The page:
Ahead of Eanna Ni Lamhna’s talk on ‘Gardening for Wildlife’ on July 12th at 2pm at Powerscourt Garden Pavilion, horticulturist Ena Ronayne has put together a fantastic article on how to garden to attract wildlife. You can book tickets to Eanna’s talk here. Now, over to Ena!
“This time last year Catherine McGuinness from National Museum of Ireland in conjunction with Biodiversity Ireland gave a fascinating talk on ‘Invading Alien Species’. I was reminded of her presentation when I read a bulletin from the same organisation recently, which suggested that, ‘invasion of alien species to Ireland is on the increase with nearly four times more seen in the wild in the last century than the previous one’. These non-native alien species are a major threat to our biodiversity, they interfere with ecology and the cost to remove them can be prohibitive. But help is at hand in the form of us gardeners!
No matter how small our garden or the resources we have, we can all have a wildlife-friendly garden. There are a few pointers though to note. Many of the plants available today in our garden centres are imported but a lot of our native species are making a comeback and for very good reasons. Not only do native plants require less maintenance, they are better suited to meet the needs of our local wildlife in terms of food and shelter. So if you’re thinking about sowing a lawn maybe a wildflower meadow would be better option, especially when you read recently published research, which states that more bees, butterflies and hoverflies were recorded on areas that had more flowers compared to areas sown with just legumes (e.g. clover) or just grass. And no, size doesn’t matter, even a small garden can make a big impact. Sandro Cafolla aka Design By Nature based in Co Carlow is a dedicated grower of wildflower meadows in Ireland and he’ll be delighted to offer you assistance.
Green Hairstreak Butterfly Photo: Christine Cassidy
So what wildlife would you like to encourage? Top of the list has to be pollinators. By that I mean bumblebees, hoverflies, honey bees, but mainly wild insects that help pollinate our food crops. After all without them we won’t eat! Imagine 84% of crops grown in Europe depend on insect pollinators and a lot of those same pollinators have decreased over the last few decades, partly due to a change in land management practices but also pesticide use is now linked to mass bee deaths and other friendly organisms including birds and fish. Butterflies, moths and bats are also pollinators but to a lesser extent. But heh, the news isn’t all bad, as we read how a rare bumblebee is rediscovered, after 88 years, coincidently by Edward Hill, who’s took the photo below.
Small copper butterfly on clover Photo: Edward Hill
Where to start? First up ~ do your homework! There’s an endless supply of data from companies and individuals out there but remember, the information you seek is for your geographic region. Books, gardening magazines and websites should cater for your location. As a teacher of horticulture, I see, all too often students fall prey to information, where, plants and wildlife mentioned are not at all suited or indeed to be found in Ireland.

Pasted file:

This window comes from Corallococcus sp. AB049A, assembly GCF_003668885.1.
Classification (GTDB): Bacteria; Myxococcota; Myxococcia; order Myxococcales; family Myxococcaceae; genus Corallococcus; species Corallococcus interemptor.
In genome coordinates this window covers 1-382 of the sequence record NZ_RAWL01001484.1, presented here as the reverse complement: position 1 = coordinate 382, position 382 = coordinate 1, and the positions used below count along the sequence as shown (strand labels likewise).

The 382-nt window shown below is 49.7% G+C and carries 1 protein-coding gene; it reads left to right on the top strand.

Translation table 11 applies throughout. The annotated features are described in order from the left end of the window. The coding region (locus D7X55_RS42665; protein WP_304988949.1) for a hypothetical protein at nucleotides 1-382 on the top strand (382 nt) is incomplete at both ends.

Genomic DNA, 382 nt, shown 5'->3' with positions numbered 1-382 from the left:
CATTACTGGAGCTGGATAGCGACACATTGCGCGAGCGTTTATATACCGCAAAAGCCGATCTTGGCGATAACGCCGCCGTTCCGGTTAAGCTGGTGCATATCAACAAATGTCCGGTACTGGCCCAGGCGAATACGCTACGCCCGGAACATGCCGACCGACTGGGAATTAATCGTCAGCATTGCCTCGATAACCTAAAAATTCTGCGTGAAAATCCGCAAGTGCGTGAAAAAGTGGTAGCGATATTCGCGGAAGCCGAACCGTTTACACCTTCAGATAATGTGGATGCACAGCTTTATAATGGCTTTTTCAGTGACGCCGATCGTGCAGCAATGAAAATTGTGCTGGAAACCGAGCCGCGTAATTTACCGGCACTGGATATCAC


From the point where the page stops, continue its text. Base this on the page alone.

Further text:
Irish Peatland Conservation Council (IPCC) share their wildlife gardening tips here. With a 30 year history of saving and educating the public on the bogs of Ireland, who better to encourage us to live in harmony with the environment.
Pied Wagtail family by Christine Cassidy
You might not associate social media with the environment or gardening for that matter, but I can assure you that there are numerous invaluable groups and pages available on just facebook alone. Here are some of my favourites ~ Wild Kildare group on Facebook /Wildflowers of Ireland and UK / Insects Invertebrates Ire / In Touch With The Wild Photography, Birdwatch Ireland and Irish Wildlife Trust. It should be noted that most members are involved within the environmental or horticultural industry and are well respected in their field. Members help identify plants, insects, birds and mammals, and graciously source and share up to date information from academics and media.
If you cannot fathom the internet or social media, fear not, as I have a number of books I would love to share with you, but that’s for another day.
Photo: Linda Thompson at Carrickfergus Garden Society
Other people and companies who have influenced me in my quest for gardening with wildlife in mind have been Sonairte in Laytown (well worth a visit), Dee Sewell from Greenside Up,Irish Seedsavers, Klaus Laitenberger and Dermot Carey former Lissadell head gardener, now an organic vegetable producer for Harrys Restaurant in Co Donegal. All, work with the environment on a daily basis but more importantly, work sustainably with native fruits, vegetables and work practices within the island of Ireland.
With your homework completed, next up are Plants, and, the all important Do’s and Don’ts. Both posts will feature soon, such is the vastness of this subject. Before I go though I would like to share a secret. The secret to gardening with wildlife in mind is Diversity. The more diverse your garden, in terms of different plants, features and habitats, the more likely you are to attract a greater variety of wildlife. Happy Gardening”
About Ena: Based in South County Dublin horticulturist and teacher Ena Ronayne is an avid promoter of all things horticultural in Ireland and beyond. She can help you design, build, plant or maintain any growing space whether for vegetables or ornamentals. For more information email firstname.lastname@example.org or telephone 086 8259166
Text by Ena Ronayne ©